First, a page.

Chazov and his followers also developed a system of preventive and restorative measures, which enabled the prevention of the development of cardiovascular disease and helped those afflicted return to normal. In 1976, Chazov’s work in this field was rewarded with a second USSR State Prize. The world-wide acclaim of his achievements was confirmed when he was elected President of the Ninth International Cardiologists Congress and of the First International Congress on Preventive Cardiology. In 1978 he was awarded the title of Hero of Socialist Labor, the Order of Lenin, and the gold “Sickle and Hammer” medal.

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Chazov was the personal physician of many Soviet and Russian leaders, namely: Leonid Brezhnev, Konstantin Chernenko, Yury Andropov and Boris Yeltsin, as well as the leaders of several other countries.

He received a third USSR State Prize in 1991 for creating elements of special medical equipment and in 2004 he and a group of other scientists received the Russian Federation State Prize for creating an ingenuous anti-arrhythmic drug called “nibentan.”

Evgeny Chazov was not only a medical practitioner and scientist, but also a renowned health care manager. He initiated the creation of a network of diagnostic centers, the formation of a system for combating HIV and a review of the law on psychiatric help. He also implemented new principles of money management in medicine, created a network of institutions to fight child mortality, created a system of emergency medical aid, and much more.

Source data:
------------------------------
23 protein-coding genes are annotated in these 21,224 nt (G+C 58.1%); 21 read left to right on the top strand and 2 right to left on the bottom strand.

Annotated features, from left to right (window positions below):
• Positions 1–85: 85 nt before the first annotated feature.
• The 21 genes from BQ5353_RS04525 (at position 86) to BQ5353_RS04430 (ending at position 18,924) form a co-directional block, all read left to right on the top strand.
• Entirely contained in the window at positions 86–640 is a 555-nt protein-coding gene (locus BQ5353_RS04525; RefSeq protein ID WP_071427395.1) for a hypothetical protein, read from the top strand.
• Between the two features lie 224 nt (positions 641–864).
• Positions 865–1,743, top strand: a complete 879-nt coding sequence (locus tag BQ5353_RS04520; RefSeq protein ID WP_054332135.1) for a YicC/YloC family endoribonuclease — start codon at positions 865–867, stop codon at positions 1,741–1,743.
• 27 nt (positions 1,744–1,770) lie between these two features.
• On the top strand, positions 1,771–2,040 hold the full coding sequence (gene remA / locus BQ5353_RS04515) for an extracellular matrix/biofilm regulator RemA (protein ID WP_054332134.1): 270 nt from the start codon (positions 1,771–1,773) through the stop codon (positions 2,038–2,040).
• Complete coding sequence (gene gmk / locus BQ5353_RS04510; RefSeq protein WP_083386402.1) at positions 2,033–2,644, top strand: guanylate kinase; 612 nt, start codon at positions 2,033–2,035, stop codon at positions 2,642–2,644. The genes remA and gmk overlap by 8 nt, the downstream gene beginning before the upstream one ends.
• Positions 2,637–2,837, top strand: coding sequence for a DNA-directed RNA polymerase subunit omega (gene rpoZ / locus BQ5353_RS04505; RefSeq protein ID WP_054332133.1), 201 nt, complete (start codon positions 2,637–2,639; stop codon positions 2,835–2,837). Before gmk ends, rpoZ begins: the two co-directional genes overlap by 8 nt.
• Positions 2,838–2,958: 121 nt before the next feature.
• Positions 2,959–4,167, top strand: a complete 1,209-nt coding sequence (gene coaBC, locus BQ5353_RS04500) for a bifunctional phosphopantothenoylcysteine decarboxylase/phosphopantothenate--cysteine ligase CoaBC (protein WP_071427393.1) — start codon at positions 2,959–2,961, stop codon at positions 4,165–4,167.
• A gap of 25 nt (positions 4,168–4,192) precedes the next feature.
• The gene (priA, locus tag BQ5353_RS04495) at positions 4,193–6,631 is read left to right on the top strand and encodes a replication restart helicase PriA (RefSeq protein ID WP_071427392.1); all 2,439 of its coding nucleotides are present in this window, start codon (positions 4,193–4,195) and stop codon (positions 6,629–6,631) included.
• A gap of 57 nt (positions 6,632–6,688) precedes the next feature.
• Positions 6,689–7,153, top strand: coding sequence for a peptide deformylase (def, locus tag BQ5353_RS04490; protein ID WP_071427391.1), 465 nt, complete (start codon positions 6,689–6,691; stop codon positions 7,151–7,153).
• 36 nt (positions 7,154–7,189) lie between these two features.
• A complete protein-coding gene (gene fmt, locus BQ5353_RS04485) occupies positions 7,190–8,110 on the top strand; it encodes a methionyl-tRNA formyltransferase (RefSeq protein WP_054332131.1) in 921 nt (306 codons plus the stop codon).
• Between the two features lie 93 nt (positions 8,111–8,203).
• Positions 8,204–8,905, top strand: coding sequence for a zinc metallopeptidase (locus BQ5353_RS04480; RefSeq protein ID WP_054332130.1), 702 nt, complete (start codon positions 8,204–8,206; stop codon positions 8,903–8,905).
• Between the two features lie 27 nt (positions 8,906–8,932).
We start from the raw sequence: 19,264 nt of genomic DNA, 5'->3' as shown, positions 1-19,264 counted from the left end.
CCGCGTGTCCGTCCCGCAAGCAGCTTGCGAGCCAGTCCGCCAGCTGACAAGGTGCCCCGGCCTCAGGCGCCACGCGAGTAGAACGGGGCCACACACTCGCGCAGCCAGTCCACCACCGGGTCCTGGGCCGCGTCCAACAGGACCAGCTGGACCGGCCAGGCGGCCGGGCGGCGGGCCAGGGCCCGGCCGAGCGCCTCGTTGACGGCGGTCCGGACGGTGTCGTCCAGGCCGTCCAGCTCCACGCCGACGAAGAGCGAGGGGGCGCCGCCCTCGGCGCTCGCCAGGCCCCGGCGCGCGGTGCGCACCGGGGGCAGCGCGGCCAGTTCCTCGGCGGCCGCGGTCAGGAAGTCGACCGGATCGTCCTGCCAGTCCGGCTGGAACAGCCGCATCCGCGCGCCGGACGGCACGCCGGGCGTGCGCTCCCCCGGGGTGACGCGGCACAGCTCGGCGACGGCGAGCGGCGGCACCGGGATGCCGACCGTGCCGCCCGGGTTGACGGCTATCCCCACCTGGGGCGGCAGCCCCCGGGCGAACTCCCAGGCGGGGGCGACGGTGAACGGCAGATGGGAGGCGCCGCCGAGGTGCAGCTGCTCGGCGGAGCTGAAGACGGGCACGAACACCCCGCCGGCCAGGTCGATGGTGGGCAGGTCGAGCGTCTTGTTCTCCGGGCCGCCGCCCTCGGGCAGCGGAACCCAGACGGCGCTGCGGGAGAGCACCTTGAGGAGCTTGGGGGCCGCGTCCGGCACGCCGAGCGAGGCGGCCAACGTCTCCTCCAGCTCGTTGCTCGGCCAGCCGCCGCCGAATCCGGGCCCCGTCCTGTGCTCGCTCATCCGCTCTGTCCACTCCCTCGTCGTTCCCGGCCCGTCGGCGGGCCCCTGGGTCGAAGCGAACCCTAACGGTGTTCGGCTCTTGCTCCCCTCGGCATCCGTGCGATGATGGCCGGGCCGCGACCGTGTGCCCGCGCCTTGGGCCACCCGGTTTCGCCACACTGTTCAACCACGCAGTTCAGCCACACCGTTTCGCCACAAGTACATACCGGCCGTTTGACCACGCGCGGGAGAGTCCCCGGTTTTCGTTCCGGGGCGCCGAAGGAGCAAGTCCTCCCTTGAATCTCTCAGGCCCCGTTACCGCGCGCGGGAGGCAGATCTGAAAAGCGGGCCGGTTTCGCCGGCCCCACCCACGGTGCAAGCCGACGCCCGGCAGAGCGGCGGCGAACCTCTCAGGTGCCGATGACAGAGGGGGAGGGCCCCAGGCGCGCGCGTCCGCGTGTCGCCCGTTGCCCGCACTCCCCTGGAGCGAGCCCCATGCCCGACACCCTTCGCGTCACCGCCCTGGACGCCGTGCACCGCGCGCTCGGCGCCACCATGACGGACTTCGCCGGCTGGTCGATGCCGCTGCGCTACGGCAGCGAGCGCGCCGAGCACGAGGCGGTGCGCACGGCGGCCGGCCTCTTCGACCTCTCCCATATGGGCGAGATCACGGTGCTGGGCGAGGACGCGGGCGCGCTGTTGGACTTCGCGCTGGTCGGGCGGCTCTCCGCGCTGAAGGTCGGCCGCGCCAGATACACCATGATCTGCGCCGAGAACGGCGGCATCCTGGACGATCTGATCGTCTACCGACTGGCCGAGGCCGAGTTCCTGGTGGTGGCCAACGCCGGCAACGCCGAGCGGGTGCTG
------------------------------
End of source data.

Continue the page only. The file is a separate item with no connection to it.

In 1980, together with Bernard Lown, a cardiology professor from the Harvard Health Care Institute, Chazov created the movement “International Physicians for the Prevention of Nuclear War.” The movement played an important role in directing public opinion against nuclear warfare and, according to various political leaders, contributed to the signing of nuclear reduction agreements. In 1985, Chazov and Lown received the Nobel Peace Prize on behalf of the movement.

Since 2008 Evgeny Chazov has been a member of the expert council of Russia’s Health Care Ministry and also the chief cardiologist of the Ministry. He lives and works in Moscow, but is also an honorary citizen of Bishkek, the capital of Russia’s Republic of Kirgizia. He holds a Guinness Book world record for treating 19 leaders from 16 different countries.

Evgeny Chazov is the author of a number of scientific discoveries and has written over 450 works on clinical cardiology, along with the books “The Diseases of the Heart and Blood Vessels” (“Bolezni Serdtsa I Sosudov”), published in four volumes, 1982-1992, “Health and Power: Memoirs of a Kremlin Doctor” (“Zdorovye i Vlast: Vospominaniya Kremlevskogo Vracha”), 1992 and “Doom” (“Rok”), 2000. He has supervised the graduation of over 50 PhDs and 30 Grand PhDs. He is an honored scientist of Russia, Uzbekistan and Kirgizia, and an academic and honorary professor of a number of Russian and world academies and scientific institutions.